, The Pandemic Pushed KKR To Bet $55 Million On Improving Disability Access In The Digital World, The Nzuchi News Forbes

The Pandemic Pushed KKR To Bet $55 Million On Improving Disability Access In The Digital World

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We go to school online. We go to work online. We go to the doctor online, order food online, visit with our friends and family online.

These were all options before the pandemic, to varying degrees. But a seismic shift has occurred during the past year, one that has made it harder than ever to thrive in the physical world of bodies and buildings without also successfully navigating the virtual realm of browsers and bytes.

This has created acute problems for some people with disabilities, who far too often are forced to use websites, apps and other online offerings that were very clearly not designed with them in mind. And those problems were one of the primary reasons KKR made a $55 million investment this week in Essential Accessibility, a New York-based software provider that helps other companies ensure that their digital offerings are accessible and usable for people with disabilities.

“There were so many offline, physical experiences that people were used to having that transitioned exclusively to digital,” said Jake Heller, a managing director at KKR who leads the firm’s technology-focused growth unit. “And it’s highlighted the need to provide access to those with disabilities.”

The CDC estimates that more than a quarter of all adults in the U.S. are living with some form of disability. And everyone with a different disability has different digital needs. For people with blindness or other vision difficulties, an inaccessible website can be unusable. For people with hearing impairments, subtitles are a necessity. Individuals with limited mobility or dexterity may find it difficult or impossible to use a mouse to navigate around a web page.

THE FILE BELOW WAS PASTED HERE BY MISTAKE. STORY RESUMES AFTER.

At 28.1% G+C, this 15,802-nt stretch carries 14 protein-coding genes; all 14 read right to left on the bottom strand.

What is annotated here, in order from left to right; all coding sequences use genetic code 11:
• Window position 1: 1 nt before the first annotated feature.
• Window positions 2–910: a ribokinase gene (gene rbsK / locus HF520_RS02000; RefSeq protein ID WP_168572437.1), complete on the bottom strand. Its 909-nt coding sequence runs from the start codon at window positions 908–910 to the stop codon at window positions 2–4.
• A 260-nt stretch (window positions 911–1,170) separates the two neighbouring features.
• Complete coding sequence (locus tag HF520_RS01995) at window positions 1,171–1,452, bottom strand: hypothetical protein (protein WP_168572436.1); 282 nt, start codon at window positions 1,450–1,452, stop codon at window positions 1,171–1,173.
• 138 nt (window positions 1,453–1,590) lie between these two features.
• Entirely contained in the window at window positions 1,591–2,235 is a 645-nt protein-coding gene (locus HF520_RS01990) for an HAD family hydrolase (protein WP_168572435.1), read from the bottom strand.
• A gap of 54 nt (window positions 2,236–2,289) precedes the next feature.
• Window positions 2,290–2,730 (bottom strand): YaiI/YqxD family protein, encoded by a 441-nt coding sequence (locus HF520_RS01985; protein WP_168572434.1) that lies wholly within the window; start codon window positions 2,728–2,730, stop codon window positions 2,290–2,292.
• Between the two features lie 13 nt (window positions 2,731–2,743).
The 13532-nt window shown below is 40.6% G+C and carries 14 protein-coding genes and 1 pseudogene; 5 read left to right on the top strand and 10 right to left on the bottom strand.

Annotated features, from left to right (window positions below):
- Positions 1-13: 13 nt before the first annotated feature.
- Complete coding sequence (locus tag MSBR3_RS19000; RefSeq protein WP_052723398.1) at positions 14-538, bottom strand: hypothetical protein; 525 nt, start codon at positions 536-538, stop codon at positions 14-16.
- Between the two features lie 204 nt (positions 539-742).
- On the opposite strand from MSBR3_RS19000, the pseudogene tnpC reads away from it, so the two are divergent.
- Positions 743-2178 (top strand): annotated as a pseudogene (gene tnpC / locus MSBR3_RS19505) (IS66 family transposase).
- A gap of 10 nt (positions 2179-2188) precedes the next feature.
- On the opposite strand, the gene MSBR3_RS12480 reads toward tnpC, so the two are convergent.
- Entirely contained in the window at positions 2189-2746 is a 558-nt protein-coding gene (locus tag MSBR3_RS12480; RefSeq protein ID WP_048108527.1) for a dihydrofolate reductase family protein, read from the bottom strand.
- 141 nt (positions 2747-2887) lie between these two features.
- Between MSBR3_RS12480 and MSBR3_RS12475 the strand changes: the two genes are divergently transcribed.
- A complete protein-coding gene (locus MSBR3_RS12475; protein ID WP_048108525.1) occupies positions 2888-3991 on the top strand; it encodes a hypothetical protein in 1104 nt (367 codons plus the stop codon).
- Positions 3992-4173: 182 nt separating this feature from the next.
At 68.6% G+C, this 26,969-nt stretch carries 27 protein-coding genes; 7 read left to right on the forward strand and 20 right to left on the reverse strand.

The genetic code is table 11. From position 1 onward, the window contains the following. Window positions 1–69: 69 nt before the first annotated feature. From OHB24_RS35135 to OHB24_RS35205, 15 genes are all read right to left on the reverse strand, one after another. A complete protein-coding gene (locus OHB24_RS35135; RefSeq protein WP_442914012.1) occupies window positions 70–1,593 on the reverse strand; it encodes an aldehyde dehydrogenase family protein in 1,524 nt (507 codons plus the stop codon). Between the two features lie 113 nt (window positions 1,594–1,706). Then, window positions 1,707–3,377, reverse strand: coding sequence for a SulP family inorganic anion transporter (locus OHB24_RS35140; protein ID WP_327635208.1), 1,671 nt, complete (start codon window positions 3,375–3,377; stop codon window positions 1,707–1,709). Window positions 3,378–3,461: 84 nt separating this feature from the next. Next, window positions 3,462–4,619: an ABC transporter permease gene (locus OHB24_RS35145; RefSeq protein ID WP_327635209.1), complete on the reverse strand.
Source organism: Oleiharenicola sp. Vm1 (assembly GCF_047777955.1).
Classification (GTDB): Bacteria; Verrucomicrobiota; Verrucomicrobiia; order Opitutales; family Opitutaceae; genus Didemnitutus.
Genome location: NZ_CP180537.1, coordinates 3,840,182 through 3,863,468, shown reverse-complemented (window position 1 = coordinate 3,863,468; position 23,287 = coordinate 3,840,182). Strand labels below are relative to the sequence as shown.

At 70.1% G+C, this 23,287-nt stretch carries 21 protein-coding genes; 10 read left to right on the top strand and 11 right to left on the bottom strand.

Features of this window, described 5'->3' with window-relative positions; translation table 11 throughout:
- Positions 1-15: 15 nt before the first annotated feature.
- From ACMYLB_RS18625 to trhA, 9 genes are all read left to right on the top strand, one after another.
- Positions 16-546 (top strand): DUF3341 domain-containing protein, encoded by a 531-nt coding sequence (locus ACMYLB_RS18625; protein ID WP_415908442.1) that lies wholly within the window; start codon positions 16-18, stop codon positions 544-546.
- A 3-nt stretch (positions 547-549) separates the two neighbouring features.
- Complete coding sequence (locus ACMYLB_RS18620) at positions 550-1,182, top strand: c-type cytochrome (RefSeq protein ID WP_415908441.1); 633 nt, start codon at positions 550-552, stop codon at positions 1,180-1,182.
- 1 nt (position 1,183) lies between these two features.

, The Pandemic Pushed KKR To Bet $55 Million On Improving Disability Access In The Digital World, The Nzuchi News Forbes

These issues have existed for decades. But lately, they have become inescapable. When Massachusetts, for instance, launched its registration system for COVID-19 vaccines in March, the only way to book was an appointment was to do so online. Opting out of the digital world is no longer an option.

One reason companies should be concerned with making sure their digital products are accessible to everyone is because it is simply the right thing to do. But there are also other motivations for those who need an extra push—including an increased rate of lawsuits aiming to hit companies where it hurts for failing to comply with standards outlined by the ADA and other guidelines.

The most prominent recent example involves Domino’s, which was successfully sued by a blind man named Guillermo Robles after he was unable to order food from the restaurant online despite using screen-reading software. The Supreme Court denied a request for appeal in 2019, establishing a precedent that the ADA does in fact apply to online platforms. Now, thousands of lawsuits related to website accessibility are filed in the U.S. each year.

That’s one factor driving an increased acknowledgement among the corporate world that digital access is something that needs to be addressed.

“When we were early stage at this, it just wasn’t front-and-center. It wasn’t a priority for organizations,” said Simon Dermer, a co-founder of Essential Accessibility and the company’s chairman. “And now, the last few years, it’s coming to fruition.”

Essential Accessibility’s platform aims to improve on the traditional, consulting-based approach to digital accessibility by combing a sense of a personal touch with its proprietary software. The goal is to make it easier than ever for customers to both improve and monitor the digital accessibility of any online offerings while accounting for the wide range of different features that various users might require.  

The company’s product and blue-chip customer base were enough to win over KKR and Heller. In the future, the need to account for digital accessibility will only increase—and Essential Accessibility may be well positioned to capitalize on that growing demand.

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